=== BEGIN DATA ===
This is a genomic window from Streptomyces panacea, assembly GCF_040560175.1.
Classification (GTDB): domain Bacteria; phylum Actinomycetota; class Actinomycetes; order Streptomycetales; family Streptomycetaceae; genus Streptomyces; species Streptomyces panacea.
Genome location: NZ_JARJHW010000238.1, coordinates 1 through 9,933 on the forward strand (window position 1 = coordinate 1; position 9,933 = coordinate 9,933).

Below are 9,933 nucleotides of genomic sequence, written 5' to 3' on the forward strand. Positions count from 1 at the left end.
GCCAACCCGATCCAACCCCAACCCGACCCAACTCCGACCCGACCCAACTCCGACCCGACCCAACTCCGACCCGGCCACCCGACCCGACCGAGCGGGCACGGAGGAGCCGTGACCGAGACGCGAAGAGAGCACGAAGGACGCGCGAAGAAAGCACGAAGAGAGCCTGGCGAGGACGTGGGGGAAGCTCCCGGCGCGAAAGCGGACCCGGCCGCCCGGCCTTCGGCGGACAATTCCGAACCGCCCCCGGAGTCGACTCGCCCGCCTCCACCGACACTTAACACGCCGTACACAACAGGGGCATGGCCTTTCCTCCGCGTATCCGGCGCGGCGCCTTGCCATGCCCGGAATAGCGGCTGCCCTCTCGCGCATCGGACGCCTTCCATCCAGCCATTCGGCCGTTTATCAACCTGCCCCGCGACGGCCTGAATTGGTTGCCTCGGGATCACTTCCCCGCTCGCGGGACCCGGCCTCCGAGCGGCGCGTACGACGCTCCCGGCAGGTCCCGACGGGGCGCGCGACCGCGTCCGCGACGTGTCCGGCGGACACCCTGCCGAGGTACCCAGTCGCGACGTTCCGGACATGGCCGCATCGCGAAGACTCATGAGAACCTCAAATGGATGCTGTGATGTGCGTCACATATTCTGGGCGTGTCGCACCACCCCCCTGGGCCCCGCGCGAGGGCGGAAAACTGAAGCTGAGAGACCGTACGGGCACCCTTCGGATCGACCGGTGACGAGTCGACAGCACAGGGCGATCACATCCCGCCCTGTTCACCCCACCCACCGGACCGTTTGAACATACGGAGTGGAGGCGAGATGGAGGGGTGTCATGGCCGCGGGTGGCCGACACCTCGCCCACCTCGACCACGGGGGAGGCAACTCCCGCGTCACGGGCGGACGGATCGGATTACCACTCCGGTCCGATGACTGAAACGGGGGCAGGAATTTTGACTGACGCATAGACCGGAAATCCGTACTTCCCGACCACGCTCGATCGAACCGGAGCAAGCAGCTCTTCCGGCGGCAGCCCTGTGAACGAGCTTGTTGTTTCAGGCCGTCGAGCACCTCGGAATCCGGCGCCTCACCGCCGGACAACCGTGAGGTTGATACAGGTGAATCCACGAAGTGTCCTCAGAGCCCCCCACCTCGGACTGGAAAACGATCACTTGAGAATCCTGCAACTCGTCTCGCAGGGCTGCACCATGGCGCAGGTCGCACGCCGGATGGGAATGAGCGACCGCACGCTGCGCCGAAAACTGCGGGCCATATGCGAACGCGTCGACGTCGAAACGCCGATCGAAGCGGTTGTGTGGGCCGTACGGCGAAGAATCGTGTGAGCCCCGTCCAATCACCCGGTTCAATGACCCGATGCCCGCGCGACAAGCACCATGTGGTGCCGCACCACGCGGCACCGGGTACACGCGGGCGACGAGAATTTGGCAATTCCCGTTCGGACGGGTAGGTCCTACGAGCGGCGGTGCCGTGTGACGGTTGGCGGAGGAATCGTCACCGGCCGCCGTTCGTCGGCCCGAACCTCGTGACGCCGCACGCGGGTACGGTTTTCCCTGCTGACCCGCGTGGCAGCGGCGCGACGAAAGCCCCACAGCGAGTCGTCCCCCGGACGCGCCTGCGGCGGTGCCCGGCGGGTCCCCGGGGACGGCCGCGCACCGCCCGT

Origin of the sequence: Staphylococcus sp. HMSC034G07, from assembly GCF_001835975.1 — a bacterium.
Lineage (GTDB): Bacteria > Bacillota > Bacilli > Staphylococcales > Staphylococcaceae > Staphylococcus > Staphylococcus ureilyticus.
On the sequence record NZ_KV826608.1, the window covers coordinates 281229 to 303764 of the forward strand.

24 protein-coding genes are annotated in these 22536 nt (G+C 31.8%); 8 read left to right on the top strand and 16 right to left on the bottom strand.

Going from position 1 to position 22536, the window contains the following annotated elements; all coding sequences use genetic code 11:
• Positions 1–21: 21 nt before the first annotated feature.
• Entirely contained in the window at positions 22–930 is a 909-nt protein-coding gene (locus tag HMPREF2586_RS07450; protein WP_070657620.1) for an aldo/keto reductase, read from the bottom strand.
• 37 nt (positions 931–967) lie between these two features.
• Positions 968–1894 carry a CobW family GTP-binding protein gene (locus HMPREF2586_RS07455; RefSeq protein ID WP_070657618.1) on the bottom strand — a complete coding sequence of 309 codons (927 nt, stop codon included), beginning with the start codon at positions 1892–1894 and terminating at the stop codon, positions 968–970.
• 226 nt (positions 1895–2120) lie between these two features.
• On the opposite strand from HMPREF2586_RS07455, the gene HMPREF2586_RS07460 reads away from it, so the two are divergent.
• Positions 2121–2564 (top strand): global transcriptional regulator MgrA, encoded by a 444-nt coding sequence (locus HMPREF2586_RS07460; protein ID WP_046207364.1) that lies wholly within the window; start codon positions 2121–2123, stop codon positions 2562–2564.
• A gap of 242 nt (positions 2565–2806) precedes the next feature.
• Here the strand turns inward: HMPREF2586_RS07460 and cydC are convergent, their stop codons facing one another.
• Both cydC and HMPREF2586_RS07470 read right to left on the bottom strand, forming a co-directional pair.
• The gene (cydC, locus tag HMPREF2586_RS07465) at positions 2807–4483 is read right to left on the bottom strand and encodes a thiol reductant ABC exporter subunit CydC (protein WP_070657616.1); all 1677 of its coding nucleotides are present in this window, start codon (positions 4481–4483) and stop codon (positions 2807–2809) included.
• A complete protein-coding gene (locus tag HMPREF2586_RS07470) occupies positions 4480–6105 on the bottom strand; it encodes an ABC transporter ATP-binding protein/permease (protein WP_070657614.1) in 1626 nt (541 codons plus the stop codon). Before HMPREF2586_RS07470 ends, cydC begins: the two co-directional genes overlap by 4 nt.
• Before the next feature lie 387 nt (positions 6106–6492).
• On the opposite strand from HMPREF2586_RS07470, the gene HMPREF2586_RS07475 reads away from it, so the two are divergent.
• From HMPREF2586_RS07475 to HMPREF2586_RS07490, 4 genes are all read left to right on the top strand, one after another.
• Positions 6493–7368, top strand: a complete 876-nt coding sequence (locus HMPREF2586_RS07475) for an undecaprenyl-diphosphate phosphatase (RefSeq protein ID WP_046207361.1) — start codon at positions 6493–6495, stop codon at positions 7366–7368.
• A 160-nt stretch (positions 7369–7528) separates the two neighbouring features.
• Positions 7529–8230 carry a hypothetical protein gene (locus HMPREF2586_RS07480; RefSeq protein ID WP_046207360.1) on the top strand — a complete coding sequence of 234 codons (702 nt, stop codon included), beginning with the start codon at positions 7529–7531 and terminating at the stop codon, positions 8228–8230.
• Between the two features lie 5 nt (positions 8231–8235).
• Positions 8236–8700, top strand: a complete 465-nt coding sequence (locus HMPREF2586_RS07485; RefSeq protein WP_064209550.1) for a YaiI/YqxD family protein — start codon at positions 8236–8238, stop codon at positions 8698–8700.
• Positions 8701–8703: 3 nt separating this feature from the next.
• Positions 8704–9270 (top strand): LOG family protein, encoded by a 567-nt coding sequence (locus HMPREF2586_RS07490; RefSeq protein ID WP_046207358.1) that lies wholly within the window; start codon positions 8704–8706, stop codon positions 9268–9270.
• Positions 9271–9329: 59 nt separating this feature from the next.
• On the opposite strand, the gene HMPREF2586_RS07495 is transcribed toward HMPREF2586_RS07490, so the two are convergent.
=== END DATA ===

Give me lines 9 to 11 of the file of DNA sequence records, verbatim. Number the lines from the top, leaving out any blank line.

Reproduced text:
24 protein-coding genes are annotated in these 22536 nt (G+C 31.8%); 8 read left to right on the top strand and 16 right to left on the bottom strand.

Going from position 1 to position 22536, the window contains the following annotated elements; all coding sequences use genetic code 11:
• Positions 1–21: 21 nt before the first annotated feature.